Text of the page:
Whether set in terrestrial oceans or on far-off space stations, Cat Rambo's masterfully told stories explore themes of gender, despair, tragedy, and the triumph of both human and non-human alike. Cats talk, fur wraps itself around you, aliens overstay their welcome, and superheroes deal with everyday problems.
Most of the women in this bundle have published science fiction for decades, but Cat Rambo burst onto the science fiction scene less than ten years ago. First she made her name as the editor of Fantasy Magazine, but then we all started noticing her short fiction. Her short stories were memorable gems, the kind of fiction that you can't forget once you've read it.
Of course, as I looked her up to write this introduction, I discovered that she too has written fiction for decades. Her early publications were in the literary mainstream in the early 1990s. Then she disappeared for a while from the publishing scene, only to stretch her wings in sf.
Keep your eye on Cat. Since she burst on the scene, she's published over 170 pieces of original fiction. This collection will give you a taste. If you want more—and believe me, you will— I suggest you support her through Patreon, and get stories non-supporters don't get to see.
But first, read these stories and see why the entire sf field woke up and took notice when Cat's short fiction first hit print. – Kristine Kathryn Rusch
"Rambo specializes in what used to be called "sense of wonder"—her characters and worlds are skewed along several axes of imagination at once, familiar as old friends yet strange as figures from dreams. Her stories often pack an emotional punch or two, an ability to reach into a reader's guts and twist or squeeze."– Don Sakers, for Analog Magazine
"If you've read Cat Rambo before, you'll know what to expect: her prose is smooth as a dream but often hides an incredibly sharp, emotive edge. At times, she gives more depth to a character in a handful of pages than many novelists manage in hundreds."– Stephen Raets for Tor.com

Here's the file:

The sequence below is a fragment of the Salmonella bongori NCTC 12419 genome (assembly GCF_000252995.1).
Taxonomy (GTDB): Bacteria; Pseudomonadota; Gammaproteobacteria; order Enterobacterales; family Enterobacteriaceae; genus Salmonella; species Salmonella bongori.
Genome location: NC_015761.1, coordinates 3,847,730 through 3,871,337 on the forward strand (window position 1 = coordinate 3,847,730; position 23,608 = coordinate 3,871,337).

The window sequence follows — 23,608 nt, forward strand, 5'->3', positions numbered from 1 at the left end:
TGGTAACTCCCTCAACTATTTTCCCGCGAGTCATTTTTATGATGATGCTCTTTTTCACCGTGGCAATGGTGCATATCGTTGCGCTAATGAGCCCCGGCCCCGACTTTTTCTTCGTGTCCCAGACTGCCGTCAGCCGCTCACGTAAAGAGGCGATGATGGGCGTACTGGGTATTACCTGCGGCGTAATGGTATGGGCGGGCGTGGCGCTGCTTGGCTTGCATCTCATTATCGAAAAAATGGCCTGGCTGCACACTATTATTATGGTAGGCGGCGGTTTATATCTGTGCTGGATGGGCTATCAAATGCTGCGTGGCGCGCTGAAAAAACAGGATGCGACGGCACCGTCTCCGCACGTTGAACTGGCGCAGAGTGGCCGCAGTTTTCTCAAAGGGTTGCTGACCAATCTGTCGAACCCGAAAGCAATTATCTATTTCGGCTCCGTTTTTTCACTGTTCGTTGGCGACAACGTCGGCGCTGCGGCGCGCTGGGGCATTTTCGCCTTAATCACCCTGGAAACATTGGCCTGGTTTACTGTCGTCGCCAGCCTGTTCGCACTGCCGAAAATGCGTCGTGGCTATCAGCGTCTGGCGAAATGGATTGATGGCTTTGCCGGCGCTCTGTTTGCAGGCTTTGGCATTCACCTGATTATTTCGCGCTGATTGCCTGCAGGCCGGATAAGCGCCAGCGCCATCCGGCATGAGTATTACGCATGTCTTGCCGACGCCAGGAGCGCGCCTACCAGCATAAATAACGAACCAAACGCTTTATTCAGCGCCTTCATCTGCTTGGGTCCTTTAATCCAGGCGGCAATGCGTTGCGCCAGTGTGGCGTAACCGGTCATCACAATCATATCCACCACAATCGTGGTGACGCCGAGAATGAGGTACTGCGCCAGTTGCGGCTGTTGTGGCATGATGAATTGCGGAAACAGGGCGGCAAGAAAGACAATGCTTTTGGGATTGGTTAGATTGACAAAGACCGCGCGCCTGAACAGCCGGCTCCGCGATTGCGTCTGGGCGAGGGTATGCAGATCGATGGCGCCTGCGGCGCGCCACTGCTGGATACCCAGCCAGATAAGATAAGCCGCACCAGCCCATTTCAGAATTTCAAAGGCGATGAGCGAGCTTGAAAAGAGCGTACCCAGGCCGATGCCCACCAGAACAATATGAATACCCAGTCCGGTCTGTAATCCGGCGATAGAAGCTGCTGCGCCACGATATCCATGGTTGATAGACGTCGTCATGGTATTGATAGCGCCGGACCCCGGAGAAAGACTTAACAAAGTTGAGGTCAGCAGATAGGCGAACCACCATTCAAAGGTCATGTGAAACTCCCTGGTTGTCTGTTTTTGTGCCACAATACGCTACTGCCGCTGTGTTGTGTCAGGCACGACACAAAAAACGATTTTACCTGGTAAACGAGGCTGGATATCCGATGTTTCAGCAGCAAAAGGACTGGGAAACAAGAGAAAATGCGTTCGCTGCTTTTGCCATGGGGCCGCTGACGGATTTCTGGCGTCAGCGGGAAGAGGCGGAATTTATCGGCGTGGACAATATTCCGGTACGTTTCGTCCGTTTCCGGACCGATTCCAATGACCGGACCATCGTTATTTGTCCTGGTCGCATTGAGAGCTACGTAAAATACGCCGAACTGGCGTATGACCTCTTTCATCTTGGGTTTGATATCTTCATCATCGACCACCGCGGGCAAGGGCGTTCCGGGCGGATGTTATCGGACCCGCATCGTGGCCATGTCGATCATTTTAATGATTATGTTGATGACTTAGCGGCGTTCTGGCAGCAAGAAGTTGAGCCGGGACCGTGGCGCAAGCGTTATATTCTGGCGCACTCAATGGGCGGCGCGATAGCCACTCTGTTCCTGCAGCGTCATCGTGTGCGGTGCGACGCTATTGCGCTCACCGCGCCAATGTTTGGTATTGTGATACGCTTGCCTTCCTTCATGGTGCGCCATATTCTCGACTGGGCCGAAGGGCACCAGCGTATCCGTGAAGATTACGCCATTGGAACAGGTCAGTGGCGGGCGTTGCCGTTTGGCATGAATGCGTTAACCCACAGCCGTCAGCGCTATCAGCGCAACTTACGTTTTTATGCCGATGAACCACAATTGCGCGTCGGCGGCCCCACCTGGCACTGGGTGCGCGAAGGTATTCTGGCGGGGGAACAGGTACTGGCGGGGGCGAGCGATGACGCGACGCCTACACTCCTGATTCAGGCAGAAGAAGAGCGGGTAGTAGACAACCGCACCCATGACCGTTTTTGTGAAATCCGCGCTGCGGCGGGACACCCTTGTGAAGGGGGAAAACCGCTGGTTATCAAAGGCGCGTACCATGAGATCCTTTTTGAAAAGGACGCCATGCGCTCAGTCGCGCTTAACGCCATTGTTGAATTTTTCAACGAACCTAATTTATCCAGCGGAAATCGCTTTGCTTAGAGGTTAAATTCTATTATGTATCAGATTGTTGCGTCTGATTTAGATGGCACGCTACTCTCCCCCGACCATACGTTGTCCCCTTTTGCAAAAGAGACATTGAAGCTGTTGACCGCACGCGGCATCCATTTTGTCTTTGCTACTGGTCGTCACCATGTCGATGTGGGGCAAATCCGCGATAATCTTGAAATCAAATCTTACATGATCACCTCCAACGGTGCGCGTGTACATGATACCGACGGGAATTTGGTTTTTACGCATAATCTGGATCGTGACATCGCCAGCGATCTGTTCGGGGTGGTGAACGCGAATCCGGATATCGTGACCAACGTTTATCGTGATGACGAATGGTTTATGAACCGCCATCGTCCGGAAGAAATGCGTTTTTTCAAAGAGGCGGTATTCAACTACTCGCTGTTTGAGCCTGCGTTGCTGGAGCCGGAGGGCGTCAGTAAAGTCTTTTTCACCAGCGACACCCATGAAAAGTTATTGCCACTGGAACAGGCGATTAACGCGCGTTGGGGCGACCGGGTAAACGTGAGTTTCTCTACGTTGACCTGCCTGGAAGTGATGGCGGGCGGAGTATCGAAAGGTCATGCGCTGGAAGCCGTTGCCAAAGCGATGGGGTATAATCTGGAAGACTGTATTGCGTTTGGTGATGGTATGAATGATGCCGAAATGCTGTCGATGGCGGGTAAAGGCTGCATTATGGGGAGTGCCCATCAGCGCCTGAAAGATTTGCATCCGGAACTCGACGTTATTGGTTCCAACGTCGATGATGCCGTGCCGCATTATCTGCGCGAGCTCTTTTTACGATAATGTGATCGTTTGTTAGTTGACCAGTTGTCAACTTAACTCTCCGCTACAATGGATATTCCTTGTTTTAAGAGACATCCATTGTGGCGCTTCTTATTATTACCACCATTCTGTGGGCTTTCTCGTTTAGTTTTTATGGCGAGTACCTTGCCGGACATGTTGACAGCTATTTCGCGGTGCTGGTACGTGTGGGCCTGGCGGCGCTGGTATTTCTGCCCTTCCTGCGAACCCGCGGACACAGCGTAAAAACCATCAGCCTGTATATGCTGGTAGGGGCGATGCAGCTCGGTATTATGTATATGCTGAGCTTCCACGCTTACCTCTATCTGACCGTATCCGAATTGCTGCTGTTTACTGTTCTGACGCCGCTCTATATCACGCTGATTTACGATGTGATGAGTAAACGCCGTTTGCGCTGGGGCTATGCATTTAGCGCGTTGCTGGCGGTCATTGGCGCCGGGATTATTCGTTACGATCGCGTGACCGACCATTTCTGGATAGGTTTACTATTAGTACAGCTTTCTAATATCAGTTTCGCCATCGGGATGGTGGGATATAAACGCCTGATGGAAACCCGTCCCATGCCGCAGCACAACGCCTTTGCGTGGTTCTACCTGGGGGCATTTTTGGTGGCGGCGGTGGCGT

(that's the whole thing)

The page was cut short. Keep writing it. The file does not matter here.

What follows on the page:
Whether set in terrestrial oceans or on far-off space stations, Rambo's masterfully told stories explore themes of gender, despair, tragedy, and triumph.– Jeff Vandermeer, article on best collections of 2012
The toys were definitely where he had gone awry.
Three runs ago, Linus had acquired a cargo hold full of antique toys, some traveling exhibit going out to the colonies that someone had pilfered along the way. He'd taken them as payment for a poker debt, not realizing how difficult they would be to dispose of.
He'd finally given up trying to sell or swap them, and had stacked the boxes in the furnace hold the bots used for their workshop, reclaiming several spanners and a laser torch in trade. Most of the stuff they'd rendered down to its constituent parts but odd bits had showed up in the latest generation: beetle-bots spiked with yellow plastic dinosaurs; a spindle-legged spider that had used screws and interlocked plastic bits to construct multi-colored limbs; mannequin bots with doll faces and tiny hands.
He went down the corridor, passing two child-sized bots. One clicked out a memory card and handed it to the other, who slotted it into its chest between two gleaming silver stripes.
"That's such a bad idea," he said reflexively in passing. They paid him no attention. He'd ask the ship to speak to them, to emphasize the problems of viruses and corrupted memory, he thought and sighed, using his fingers to comb his wispy hair away from his face.
He would have liked more gravity, but, well, fuel rods didn't make themselves, so he kept the gravity down in brittle-bone territory, telling himself it was just for a little longer. He had more things to worry about than bots, though, if he ever wanted to weigh more than a few kilos ever again.
A beetle-bot scurried across the corridor and up the wall, vanishing into an air duct's opening with a swish of its pink nylon tail.
That had looked like a new model. Fuel rods couldn't regenerate themselves, but the bots could. He'd successfully persuaded them to stick to upgrades for a long time, but it seemed as though the urge to propagate was too strong.
Early on, he'd disabled their repli-chips but they'd reinstated them and started scavenging for supplies to create their offspring, solo projects and elaborate joint efforts. The rainbow spider was one such construction, the product of dozens of the several hundred bots on the ship.
A mannequin-bot clattered out of the kitchen and stamped towards him. A quarter of his height, it covered much less ground than he did, but its pace was quick and determined. He refused to step out of its way, and its head swiveled, showing him a red-eyed screen and a robot obscenity scrolling across it: 2 + 2 = 5.
"Screw you, too," he muttered, and made his way into the galley to tab for some hot water to make tea.